1
\$\begingroup\$

What is the difference between an FPGA Intellectual Property core and an Accelerator Function Unit?

As far as I understand, an AFU is an IP core developed by the end-user (as opposed to IP cores delivered in the hardware by the vendor). Is it correct?

\$\endgroup\$
2
  • \$\begingroup\$ AFU is not a very common term. Can you point to it's definition? It sounds like it is just a specific IP. \$\endgroup\$ – Eugene Sh. Dec 4 '15 at 15:49
  • 1
    \$\begingroup\$ What are these tags? Power supply? Transistors? Programing? These do not relate to the question \$\endgroup\$ – efox29 Dec 4 '15 at 16:09
1
\$\begingroup\$

The term IP core typically refers to a design delivered by a third party.

The accelerator function unit might be part of that IP core or it can be your design.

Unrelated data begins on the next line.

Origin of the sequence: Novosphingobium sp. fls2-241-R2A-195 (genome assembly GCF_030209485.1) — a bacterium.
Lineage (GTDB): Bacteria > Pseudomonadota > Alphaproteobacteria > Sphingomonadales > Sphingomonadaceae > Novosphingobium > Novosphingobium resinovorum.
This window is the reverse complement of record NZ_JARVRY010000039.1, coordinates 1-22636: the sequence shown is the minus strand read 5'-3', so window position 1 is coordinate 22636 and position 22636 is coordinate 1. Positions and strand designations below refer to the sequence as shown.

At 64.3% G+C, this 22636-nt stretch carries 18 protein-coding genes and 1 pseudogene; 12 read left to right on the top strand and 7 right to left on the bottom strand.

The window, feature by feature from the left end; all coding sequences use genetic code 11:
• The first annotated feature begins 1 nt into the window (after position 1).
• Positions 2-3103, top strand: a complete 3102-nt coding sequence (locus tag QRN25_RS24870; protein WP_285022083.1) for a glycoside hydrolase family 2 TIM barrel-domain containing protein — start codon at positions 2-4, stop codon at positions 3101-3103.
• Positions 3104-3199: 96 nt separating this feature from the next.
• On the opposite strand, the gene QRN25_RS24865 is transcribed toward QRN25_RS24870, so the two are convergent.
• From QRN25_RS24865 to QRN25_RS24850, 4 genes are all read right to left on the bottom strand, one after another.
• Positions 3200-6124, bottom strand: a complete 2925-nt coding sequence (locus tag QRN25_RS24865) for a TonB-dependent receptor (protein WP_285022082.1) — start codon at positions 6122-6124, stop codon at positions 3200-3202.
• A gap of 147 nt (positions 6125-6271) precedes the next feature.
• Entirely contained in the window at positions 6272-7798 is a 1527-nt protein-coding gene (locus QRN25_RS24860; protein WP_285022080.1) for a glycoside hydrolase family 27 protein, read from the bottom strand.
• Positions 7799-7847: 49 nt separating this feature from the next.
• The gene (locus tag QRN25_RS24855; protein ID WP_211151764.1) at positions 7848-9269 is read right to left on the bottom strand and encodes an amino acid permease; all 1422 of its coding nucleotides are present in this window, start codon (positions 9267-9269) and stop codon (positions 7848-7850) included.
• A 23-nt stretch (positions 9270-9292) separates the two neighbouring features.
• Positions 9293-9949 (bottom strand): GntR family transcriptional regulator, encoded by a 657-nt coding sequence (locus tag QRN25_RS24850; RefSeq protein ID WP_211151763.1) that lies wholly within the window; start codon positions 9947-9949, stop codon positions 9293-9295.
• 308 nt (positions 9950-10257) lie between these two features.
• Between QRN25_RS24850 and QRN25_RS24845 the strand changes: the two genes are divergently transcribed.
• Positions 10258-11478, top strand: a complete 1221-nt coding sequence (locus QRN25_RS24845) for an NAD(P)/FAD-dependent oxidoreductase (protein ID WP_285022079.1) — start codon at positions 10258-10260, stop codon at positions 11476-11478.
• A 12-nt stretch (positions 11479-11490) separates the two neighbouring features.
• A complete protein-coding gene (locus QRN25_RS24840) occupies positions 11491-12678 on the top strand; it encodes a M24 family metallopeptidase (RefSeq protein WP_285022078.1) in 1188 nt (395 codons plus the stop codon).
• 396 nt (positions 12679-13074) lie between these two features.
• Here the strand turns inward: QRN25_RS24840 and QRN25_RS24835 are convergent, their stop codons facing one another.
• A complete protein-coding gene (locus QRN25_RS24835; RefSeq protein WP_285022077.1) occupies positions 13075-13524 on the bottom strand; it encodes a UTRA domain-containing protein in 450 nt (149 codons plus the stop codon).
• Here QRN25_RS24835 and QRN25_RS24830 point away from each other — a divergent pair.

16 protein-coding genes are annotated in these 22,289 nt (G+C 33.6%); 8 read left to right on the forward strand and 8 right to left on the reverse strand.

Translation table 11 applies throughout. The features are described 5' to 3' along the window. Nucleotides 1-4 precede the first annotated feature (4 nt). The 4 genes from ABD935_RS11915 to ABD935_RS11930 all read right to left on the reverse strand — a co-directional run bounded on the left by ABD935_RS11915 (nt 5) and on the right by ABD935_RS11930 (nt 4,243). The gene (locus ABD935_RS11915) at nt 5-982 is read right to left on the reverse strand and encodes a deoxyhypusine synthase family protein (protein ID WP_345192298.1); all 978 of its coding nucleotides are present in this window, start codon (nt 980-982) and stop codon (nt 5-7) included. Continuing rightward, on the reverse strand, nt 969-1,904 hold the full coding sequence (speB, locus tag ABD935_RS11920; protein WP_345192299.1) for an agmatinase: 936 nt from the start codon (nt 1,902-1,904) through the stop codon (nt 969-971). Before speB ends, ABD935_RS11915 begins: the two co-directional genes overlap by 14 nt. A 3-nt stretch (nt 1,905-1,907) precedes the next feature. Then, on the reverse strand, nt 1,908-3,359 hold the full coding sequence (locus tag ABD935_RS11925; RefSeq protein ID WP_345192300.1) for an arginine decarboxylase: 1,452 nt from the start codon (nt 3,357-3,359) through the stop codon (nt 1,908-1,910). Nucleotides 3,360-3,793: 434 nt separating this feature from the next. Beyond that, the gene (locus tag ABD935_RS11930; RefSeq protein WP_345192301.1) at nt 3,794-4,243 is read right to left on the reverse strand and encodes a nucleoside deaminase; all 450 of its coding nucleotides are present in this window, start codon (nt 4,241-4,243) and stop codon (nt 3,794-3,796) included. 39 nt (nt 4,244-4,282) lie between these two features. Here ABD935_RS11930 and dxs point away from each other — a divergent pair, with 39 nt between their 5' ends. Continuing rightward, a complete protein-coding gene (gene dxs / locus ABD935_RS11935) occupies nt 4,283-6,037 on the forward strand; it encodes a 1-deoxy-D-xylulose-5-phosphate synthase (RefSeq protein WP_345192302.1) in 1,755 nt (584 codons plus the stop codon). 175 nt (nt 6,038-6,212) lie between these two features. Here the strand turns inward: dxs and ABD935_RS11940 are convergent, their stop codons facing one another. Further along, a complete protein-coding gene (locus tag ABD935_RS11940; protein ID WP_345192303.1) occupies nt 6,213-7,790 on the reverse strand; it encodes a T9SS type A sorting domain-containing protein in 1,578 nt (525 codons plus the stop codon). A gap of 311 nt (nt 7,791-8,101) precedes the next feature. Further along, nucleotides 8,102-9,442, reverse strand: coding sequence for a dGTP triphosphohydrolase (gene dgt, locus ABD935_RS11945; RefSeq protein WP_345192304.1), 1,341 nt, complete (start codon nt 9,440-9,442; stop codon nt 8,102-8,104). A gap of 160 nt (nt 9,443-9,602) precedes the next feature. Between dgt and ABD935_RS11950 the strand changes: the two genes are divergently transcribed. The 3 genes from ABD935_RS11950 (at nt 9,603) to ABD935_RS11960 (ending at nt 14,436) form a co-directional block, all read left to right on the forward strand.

If you distribute your design for others, then it will be an IP core for them.

\$\endgroup\$
3
\$\begingroup\$

I interpret the question a little differently than the other answer.

An IP core is a general purpose processing unit.

An acceleration function unit is generally a term given to a block of IP that can not do general purpose processing. The most common example of this would be a graphics processing core. In that case, you can't send it generic code like you would with a general processing unit. It can only do certain things really well.

In either of these cases, an AFU or an IP Core can be either in asic form or in FPGA IP blocks. A general direction the industry appears to be going currently is to have hardware IP cores and AFUs as soft ip in an on-board fpga.

\$\endgroup\$

Your Answer

By clicking “Post Your Answer”, you agree to our terms of service, privacy policy and cookie policy

Not the answer you're looking for? Browse other questions tagged or ask your own question.